This investigative series follows my personal exploration into a big question – is the toxic chemical war we are waging on invasive plants doing more harm than good?
I’ve had it. On a recent dog walk into Uplands Park, I was horrified to discover the landscape literally dotted with notices of herbicide applications of Glyphosate (think Round-Up) and Garlon. This was an area that I had previously believed was “pesticide free”. Now a herbicide is a pesticide by definition, so I gotta tell you, how can it be that everywhere I go, our local parks, crown forests or city green spaces, nourishing and medicinal plants (otherwise known as invasive weeds) are being “treated” with noxious chemicals?
In past three years I’ve been seeing more and more of these pesticide and herbicide application notices, so I wasn’t surprised to read in Pesticide Free Future that since 2012 “every BC municipality suddenly had an official plan for removal of invasive plants – specifically with herbicide – which seemed counter to the cosmetic pesticide bylaws being passed.” Is this true – and if so, why?
Why? What is the rationale? Well, as I’ve discovered it seems these chemicals are being used in a “war” against invasive plants which are deemed by the Canadian government to be one of the greatest “threats” to our environment. And one of the advocated solutions seems to be chemical control which chemical company publications tell us is more “time-efficient and cost-effective” than manual or mechanical removal methods, “especially on large sites”.
Now I fully acknowledge I’m no ecological expert. I’m just an ordinary citizen who is not yet sure whether chemicals proven to be harmful to life are actually benefiting our native ecosystems. But as I’ve discovered, questioning the conservationist ideology that invasive plants must be eradicated – at whatever the cost – is as close to modern sacrilege as it gets.
I’ve literally encountered eye widening shock and fist-shaking rage when daring to suggest that these “weeds” have an ecological purpose of their own. And I’ve been called everything from a “nitwit” to “dangerous” to a “science denier” and been banned from wild food facebook groups for voicing these views.
But in the past few years, we’ve seen the publication of many books, highlighting growing research in the fields of evolutionary biology, plant and soil ecology, bioremediation, plant pharmacology and climate change. And they suggest that invasive plants are actually healers, helping cleanse and repair damaged soils and waterways. In other words, they’re cleaning up the mess we’ve left behind.
Our fear that invasive plants will choke, overtake and colonise vast areas, killing off endangered native species in the process, may be shortsighted. It seems once invasive plants fulfil their ecological function (to heal the landscape) a natural balance would eventually occur, allowing these plants to naturally die back. This study concerns one of the most “noxious” weeds of all – garlic mustard.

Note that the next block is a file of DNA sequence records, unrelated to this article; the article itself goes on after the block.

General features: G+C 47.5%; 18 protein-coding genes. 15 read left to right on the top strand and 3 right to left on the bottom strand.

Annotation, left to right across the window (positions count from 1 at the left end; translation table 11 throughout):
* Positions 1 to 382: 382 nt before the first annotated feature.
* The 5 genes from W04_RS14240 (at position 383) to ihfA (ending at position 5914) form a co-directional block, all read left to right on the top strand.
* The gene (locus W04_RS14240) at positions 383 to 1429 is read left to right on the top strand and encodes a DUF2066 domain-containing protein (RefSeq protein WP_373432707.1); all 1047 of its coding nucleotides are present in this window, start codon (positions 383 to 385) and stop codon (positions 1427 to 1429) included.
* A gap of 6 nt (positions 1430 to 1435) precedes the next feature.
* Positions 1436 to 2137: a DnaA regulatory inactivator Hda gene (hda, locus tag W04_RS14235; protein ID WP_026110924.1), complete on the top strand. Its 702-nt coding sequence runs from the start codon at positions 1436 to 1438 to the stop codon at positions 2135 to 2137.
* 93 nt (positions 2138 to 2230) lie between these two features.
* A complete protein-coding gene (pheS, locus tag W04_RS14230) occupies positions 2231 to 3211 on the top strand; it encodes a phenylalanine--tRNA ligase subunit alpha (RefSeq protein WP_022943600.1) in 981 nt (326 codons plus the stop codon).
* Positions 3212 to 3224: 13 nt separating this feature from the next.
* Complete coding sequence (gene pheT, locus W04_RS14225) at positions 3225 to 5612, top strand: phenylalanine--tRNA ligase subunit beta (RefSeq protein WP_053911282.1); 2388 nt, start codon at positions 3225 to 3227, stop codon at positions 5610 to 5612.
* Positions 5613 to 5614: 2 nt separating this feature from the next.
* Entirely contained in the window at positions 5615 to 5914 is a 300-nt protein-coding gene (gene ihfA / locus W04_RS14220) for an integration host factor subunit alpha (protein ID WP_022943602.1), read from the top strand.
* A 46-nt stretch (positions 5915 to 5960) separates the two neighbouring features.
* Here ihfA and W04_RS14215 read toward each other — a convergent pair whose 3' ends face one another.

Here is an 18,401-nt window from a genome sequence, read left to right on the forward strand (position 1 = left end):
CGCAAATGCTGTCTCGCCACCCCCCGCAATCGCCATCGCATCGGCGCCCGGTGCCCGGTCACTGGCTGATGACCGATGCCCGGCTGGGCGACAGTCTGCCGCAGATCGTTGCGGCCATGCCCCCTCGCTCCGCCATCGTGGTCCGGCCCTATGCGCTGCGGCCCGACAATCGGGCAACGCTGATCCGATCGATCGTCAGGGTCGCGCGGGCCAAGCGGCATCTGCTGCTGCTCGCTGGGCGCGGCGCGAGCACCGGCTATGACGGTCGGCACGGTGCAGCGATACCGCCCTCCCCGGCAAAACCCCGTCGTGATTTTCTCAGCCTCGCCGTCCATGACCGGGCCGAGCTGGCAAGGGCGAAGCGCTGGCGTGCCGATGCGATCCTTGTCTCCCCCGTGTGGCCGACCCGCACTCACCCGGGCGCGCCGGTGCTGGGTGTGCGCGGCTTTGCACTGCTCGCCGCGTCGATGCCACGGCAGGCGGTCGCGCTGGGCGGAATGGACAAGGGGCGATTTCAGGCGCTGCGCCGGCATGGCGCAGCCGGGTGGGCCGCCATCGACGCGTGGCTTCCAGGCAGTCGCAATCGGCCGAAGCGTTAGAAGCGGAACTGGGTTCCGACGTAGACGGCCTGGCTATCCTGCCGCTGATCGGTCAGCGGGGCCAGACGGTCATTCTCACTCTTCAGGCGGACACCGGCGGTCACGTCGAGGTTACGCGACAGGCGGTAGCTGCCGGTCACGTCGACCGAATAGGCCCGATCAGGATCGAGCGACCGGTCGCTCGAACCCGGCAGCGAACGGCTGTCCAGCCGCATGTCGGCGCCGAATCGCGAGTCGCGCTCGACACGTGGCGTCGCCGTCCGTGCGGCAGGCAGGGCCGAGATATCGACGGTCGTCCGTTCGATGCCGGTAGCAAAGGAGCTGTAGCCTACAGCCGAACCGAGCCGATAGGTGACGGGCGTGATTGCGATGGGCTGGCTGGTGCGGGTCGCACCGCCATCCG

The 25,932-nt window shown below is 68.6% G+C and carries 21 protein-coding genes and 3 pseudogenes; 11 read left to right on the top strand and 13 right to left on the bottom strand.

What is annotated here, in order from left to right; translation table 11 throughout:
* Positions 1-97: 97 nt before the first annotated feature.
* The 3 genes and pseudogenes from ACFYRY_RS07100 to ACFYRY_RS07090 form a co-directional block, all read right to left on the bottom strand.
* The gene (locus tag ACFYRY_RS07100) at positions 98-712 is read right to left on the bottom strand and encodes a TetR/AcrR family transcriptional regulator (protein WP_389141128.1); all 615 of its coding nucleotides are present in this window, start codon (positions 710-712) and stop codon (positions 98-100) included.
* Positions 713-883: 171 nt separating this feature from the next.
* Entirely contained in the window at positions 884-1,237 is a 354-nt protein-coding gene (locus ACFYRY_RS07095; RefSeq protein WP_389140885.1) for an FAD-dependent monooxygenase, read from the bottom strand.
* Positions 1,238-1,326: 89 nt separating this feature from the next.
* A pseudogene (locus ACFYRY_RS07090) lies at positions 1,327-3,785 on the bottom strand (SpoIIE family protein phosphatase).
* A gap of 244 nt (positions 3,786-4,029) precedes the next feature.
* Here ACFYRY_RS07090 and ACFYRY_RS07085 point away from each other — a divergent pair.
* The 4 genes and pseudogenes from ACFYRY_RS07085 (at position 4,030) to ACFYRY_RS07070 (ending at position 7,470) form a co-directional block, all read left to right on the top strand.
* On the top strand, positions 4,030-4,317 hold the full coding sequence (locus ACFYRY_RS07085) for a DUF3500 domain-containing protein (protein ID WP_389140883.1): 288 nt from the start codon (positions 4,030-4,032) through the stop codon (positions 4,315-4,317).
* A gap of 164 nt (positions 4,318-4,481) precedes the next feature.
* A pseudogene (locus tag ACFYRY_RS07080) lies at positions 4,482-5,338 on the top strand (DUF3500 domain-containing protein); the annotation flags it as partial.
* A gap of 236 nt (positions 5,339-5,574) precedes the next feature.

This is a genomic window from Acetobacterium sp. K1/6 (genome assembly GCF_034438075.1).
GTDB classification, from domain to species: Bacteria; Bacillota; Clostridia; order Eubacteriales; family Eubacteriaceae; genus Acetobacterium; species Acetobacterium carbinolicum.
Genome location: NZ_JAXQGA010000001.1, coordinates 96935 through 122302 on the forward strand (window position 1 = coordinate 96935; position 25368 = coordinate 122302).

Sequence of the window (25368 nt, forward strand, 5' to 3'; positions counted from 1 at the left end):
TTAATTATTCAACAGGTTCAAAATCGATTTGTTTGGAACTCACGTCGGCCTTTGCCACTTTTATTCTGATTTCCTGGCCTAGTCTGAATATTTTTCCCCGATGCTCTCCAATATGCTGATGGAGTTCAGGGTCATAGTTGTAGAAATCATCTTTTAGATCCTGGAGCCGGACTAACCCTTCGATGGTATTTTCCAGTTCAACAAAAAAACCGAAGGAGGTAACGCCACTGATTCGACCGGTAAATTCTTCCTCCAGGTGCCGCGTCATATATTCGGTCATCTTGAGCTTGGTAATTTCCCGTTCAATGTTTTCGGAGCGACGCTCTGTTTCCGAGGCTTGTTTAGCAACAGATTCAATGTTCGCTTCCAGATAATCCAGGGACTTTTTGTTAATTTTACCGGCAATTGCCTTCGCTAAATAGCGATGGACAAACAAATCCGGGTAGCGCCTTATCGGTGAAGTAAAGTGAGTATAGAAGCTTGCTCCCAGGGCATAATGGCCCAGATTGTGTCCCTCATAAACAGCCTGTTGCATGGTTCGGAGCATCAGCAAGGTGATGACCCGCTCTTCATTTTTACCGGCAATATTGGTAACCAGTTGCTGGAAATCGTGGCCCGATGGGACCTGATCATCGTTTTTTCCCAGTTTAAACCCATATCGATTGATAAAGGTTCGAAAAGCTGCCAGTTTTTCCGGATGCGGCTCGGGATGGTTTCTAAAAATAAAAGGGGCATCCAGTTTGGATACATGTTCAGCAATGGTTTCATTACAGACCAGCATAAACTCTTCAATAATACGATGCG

Today the government and large conservationist agencies inform us that “controlled applications” of these chemicals is supposedly safe. Or at least worth the cost and the risk – when it comes to saving our endangered, indigenous species. According to a publication put out by the Nature Conservancy of Canada to stamp out Garlic Mustard “Glyphosate is widely considered the most appropriate herbicide for use on conservation lands”. Yet they also note here “The presence of synthetic chemicals in the environment, especially those designed to control unwanted species (insecticides and herbicides), and the acute and long-term effects of those chemicals on wildlife and humans have been of concern since the publication of Rachel Carson’s book “Silent Spring” in 1962.”
Boyce Thorne Miller, Science and Policy Coordinator of the Northwest Atlantic Marine Alliance, is deeply concerned. And in this series, we’ll discover why she and many other scientists are disturbed at the increasing use of pesticides and herbicides used on invasive species. Thorne Miller states,“Basically, the cure is worse than the disease”.
Because as we’ll learn in a future post, the breadth of their use is, simply put, shocking – well, at least to me. And while we’re willing to tolerate short-term death and destruction for long-term rewards, the fact is, the research just isn’t in. In the long haul, whether our native ecosystems will benefit from the application of these chemicals – remains to be seen.
But who clearly is benefiting meanwhile is the chemical industry. Our war on invasive plants is pouring billions of dollars into the pockets of companies who create deadly poisons both for human warfare and for the everyday war on pests: Monsanto, DuPont, and Dow Chemical Company.